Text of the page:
Not all that long ago, he told me about the time he had fallen in love in Hong Kong; described reading novels together with his lover in bed; and about feeding each other mango pudding with a red lacquer spoon. When they could, he said, they would steal away to his room where they would spend afternoons making love after swimming. Then happily talking and long dinners.
To say that his story drew me in would only be an under-statement. For you will agree Dear Readers, that it is rare today to hear stories of a love affair. I mean, we hear all manner of complaints and about filing suit; we hear reports of all kinds-- relationship reports, the usual cost-benefit analysis reports; what I did over the weekend reports. But how often do people really talk about the delights of a love affair?
To speak of delight....
And, to listen in delight...it was like falling into a bd of rose petals-- and I could taste the mango pudding on my tongue.
I too fell in love in Hong Kong. In my case, though, it was Hong Kong itself that I fell in love with. And, it was for me, love at first sight.
Sitting in the back of a taxi from the airport, we headed toward Wanchai. It was back in the late 90s. The bridges and the water reminded me of San Francisco, but only even more beautiful. And the way the light was filtered through mist reminded me of the small misty valley where I grew up in LA. Mountains and water-- and sunlight veiled softly in mist. That was before I saw the harbor. When I got my first glimpse of that-- well, that was it. This was it.
Isn't true love not always like this, though?
Barthes describes this perception of perfection (of the Beloved) using the word "adorable!" The object of one's desire is loved in their entirety-- a state which no word can describe. And yet... for want of a better word, the philosopher calls this adorable! I call it perfection, which is only to say, I love you because I love you.
And just as I described here:
Perfection somehow fits perfectly in your hands. It is something you long to touch the moment your eyes rest upon it. And no matter how many times you see it, you always seem to find something new about it; something else to fall in love with. It never ceases to delight you, in fact.
And, in Happy Valley sometimes, waking up i the mornings there, I felt like I had died and gone to heaven. In the mornings, if ever there was a break in the traffic or the jackhammers, I would always hear the sweetest sounds of birds singing (escaped songbirds someone told me living in the trees)... there was the fresh food market and the flower sellers just like in Japan-- but better.
For me, though, Mui Wo was perhaps as close to perfection as it gets. The food (don't you hate people who can't talk about food?) the Bay; hiking up to the temple for lunch. Adonis loved it there and the little piggy toddled his way from dimsum restaurant to seafood place. We spent hours on the beach playing. For him, the trams, the subway, the train out to that famous pigeon restaurant up on the hill by China University, the Peak Walk, the star ferry, hovercraft to Macao....it was all his vision of perfection just like it was mine.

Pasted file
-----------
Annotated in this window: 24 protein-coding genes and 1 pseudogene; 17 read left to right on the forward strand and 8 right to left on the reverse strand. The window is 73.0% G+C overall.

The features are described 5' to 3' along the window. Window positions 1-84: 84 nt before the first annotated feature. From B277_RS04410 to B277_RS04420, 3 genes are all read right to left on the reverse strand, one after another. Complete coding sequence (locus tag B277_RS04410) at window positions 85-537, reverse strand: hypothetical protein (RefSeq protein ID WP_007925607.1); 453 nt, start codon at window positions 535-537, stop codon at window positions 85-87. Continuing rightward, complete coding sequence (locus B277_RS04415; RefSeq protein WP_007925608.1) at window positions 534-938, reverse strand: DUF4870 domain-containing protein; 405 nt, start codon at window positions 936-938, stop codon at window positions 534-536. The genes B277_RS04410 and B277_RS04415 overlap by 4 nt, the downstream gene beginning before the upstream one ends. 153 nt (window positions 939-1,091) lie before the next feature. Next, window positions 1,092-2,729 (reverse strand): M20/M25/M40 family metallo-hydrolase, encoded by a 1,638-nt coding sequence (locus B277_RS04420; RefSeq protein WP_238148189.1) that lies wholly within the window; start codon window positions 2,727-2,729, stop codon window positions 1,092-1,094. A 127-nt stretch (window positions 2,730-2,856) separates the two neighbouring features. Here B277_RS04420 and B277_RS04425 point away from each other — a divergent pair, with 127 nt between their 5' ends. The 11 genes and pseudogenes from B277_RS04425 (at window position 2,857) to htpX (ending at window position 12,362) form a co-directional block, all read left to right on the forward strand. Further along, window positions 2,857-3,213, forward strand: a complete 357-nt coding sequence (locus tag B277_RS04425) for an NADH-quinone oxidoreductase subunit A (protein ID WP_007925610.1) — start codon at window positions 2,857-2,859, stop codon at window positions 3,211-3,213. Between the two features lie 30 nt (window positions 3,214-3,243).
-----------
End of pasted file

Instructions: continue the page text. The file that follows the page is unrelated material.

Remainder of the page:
People often seem surprised when they hear about my feelings for Hong Kong. Several of the Readers of these Pages, in fact, have written to ask me, Why Hong Kong?
Even my tea teacher was surprised.
We were in her garden. It was May and the peonies were in bloom. Her famous, famous peonies. Brilliant magenta (in Japanese 牡丹色 peony color), each flower was larger than a small child's perfectly shaped little head. She had me holding the bamboo basket as she knelt down in an azure kimono to snip just one flower for the tokonoma.
"Yes, Hong Kong."
"But, it's all about money, isn't it? And Peony, you love art and music. Culture. What could you possibly see in Hong Kong?"
I had never thouht of it before. (Does anyone ever think of reasons why they are in love?) And so I just said, "Well, opposites attract, I suppose."
The other day, though, I realized something else about the city. Isn't Hong Kong, after all, the silk road city par excellance? A vibrant trade city-- just prior to the Handover, they said it had one of the freest economies on earth.
It's a funny thing about Hong Kong. Yes, like Japan, people are very brand-oriented. They like to show off-- fancy cars or designer clothes-- Hong Kong's infamous tai tais in head-to-toe Prada and Chanel. Vacationing in Japan. One could never keep track of the fashionable bar of the week. Hip restaurant of the month. And yet, I would not say that Hong Kong is about spending money. Nope. To me, Hong Kong was always about making money. Trade. Free trade. Trade without ideology. I also heard that a huge portion of the world's exports passed through its harbor.
Up the escalator in mid-levels, there is a beautiful synagogue. One of the oldest and most thriving Jewish communities in Asia was a part of Hong Kong's history. The Sassoons and the Kadoories-- you know. It is the stuff of fortune-amassing legend.
Vibrant neighborhoods which for the most part are mutually-tolerant--African, Indian, Expat ("We've been here 25 years and still don't know how to say goodbye in Cantonese...." they said on their last day before heading Home). Chungking mansions, Discovery Bay-- need I say more?
Old World cosmopolitanism that is never a melting pot so much as a huge bazaar with two-way trade serving as the main conduit between people. Like Leh, like Venice, like Ithaka,- Hong Kong too stands a city of dreams--positioned smack in the middle of pilgrims paths and trade routes that first crisscrossed mountains and then crossed oceans.
It is a city which is an end in itself.
And, it was for me, love at first sight.
See building a drone-proof City Upon a Hill here.